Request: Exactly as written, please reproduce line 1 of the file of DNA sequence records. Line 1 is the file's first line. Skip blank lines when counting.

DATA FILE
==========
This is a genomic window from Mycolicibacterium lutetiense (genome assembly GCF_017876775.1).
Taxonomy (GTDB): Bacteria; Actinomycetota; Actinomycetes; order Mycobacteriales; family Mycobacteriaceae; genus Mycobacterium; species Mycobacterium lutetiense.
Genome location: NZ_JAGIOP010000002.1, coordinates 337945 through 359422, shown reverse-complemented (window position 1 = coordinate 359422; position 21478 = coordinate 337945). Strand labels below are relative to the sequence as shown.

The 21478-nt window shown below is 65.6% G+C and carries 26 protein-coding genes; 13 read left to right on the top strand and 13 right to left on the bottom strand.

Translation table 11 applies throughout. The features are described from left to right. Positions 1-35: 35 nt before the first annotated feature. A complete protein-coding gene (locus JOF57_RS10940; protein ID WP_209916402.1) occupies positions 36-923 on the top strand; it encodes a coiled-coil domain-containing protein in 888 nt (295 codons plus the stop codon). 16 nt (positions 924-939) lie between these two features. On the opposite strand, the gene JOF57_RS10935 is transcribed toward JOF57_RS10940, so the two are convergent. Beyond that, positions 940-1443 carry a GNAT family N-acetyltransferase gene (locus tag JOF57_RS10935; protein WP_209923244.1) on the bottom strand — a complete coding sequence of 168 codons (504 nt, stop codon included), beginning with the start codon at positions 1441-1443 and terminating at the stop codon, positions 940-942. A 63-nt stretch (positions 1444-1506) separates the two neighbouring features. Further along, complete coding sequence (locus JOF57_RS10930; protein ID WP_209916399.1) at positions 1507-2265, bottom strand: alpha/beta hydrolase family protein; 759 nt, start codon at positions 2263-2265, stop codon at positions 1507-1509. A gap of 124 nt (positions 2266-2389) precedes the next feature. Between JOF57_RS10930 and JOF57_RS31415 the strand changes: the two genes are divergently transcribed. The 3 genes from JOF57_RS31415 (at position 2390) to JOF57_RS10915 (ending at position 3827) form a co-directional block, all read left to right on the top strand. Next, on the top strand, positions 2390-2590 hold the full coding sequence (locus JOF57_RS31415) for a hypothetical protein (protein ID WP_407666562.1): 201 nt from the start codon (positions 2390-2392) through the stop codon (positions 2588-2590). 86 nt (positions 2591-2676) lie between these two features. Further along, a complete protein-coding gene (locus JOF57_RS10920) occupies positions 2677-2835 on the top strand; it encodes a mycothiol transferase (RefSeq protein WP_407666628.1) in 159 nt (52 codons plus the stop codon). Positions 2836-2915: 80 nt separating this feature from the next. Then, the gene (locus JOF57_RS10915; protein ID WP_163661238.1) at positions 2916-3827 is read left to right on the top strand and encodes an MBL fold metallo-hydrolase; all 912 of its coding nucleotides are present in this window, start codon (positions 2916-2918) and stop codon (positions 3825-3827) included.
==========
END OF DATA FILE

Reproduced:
This is a genomic window from Mycolicibacterium lutetiense (genome assembly GCF_017876775.1).